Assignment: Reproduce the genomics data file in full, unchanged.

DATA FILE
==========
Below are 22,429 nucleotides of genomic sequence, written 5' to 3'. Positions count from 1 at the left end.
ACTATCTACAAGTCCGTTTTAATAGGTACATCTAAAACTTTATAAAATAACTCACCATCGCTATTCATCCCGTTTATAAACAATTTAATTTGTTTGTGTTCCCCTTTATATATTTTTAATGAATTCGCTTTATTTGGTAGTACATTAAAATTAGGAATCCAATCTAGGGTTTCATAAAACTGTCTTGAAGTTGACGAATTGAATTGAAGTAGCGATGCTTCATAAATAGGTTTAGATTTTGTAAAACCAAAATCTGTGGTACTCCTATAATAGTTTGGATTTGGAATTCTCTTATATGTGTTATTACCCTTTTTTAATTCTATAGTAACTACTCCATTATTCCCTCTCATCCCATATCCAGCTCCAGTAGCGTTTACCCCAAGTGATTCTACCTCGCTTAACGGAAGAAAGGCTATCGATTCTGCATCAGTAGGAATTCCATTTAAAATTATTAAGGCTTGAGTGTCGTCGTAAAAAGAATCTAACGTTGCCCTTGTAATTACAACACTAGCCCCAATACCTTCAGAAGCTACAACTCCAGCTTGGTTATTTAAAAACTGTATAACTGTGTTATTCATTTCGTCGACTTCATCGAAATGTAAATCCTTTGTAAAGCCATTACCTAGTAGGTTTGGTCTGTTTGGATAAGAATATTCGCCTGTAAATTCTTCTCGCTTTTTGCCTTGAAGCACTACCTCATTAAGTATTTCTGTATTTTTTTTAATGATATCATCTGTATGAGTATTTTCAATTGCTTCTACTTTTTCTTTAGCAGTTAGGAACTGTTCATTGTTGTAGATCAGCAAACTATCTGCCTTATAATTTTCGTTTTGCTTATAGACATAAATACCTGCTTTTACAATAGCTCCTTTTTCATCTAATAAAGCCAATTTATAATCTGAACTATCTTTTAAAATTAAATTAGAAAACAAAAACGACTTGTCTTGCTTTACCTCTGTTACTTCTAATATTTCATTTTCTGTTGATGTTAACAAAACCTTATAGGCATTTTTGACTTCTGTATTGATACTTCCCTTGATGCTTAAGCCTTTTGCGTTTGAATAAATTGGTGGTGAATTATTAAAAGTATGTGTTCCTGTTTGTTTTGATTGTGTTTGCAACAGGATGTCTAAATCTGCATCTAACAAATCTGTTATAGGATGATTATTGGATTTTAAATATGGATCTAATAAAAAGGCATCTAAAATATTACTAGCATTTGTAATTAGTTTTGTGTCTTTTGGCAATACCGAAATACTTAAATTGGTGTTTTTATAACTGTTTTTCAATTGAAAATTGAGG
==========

Below are 22,429 nucleotides of genomic sequence, written 5' to 3'. Positions count from 1 at the left end.
ACTATCTACAAGTCCGTTTTAATAGGTACATCTAAAACTTTATAAAATAACTCACCATCGCTATTCATCCCGTTTATAAACAATTTAATTTGTTTGTGTTCCCCTTTATATATTTTTAATGAATTCGCTTTATTTGGTAGTACATTAAAATTAGGAATCCAATCTAGGGTTTCATAAAACTGTCTTGAAGTTGACGAATTGAATTGAAGTAGCGATGCTTCATAAATAGGTTTAGATTTTGTAAAACCAAAATCTGTGGTACTCCTATAATAGTTTGGATTTGGAATTCTCTTATATGTGTTATTACCCTTTTTTAATTCTATAGTAACTACTCCATTATTCCCTCTCATCCCATATCCAGCTCCAGTAGCGTTTACCCCAAGTGATTCTACCTCGCTTAACGGAAGAAAGGCTATCGATTCTGCATCAGTAGGAATTCCATTTAAAATTATTAAGGCTTGAGTGTCGTCGTAAAAAGAATCTAACGTTGCCCTTGTAATTACAACACTAGCCCCAATACCTTCAGAAGCTACAACTCCAGCTTGGTTATTTAAAAACTGTATAACTGTGTTATTCATTTCGTCGACTTCATCGAAATGTAAATCCTTTGTAAAGCCATTACCTAGTAGGTTTGGTCTGTTTGGATAAGAATATTCGCCTGTAAATTCTTCTCGCTTTTTGCCTTGAAGCACTACCTCATTAAGTATTTCTGTATTTTTTTTAATGATATCATCTGTATGAGTATTTTCAATTGCTTCTACTTTTTCTTTAGCAGTTAGGAACTGTTCATTGTTGTAGATCAGCAAACTATCTGCCTTATAATTTTCGTTTTGCTTATAGACATAAATACCTGCTTTTACAATAGCTCCTTTTTCATCTAATAAAGCCAATTTATAATCTGAACTATCTTTTAAAATTAAATTAGAAAACAAAAACGACTTGTCTTGCTTTACCTCTGTTACTTCTAATATTTCATTTTCTGTTGATGTTAACAAAACCTTATAGGCATTTTTGACTTCTGTATTGATACTTCCCTTGATGCTTAAGCCTTTTGCGTTTGAATAAATTGGTGGTGAATTATTAAAAGTATGTGTTCCTGTTTGTTTTGATTGTGTTTGCAACAGGATGTCTAAATCTGCATCTAACAAATCTGTTATAGGATGATTATTGGATTTTAAATATGGATCTAATAAAAAGGCATCTAAAATATTACTAGCATTTGTAATTAGTTTTGTGTCTTTTGGCAATACCGAAATACTTAAATTGGTGTTTTTATAACTGTTTTTCAATTGAAAATTGAGG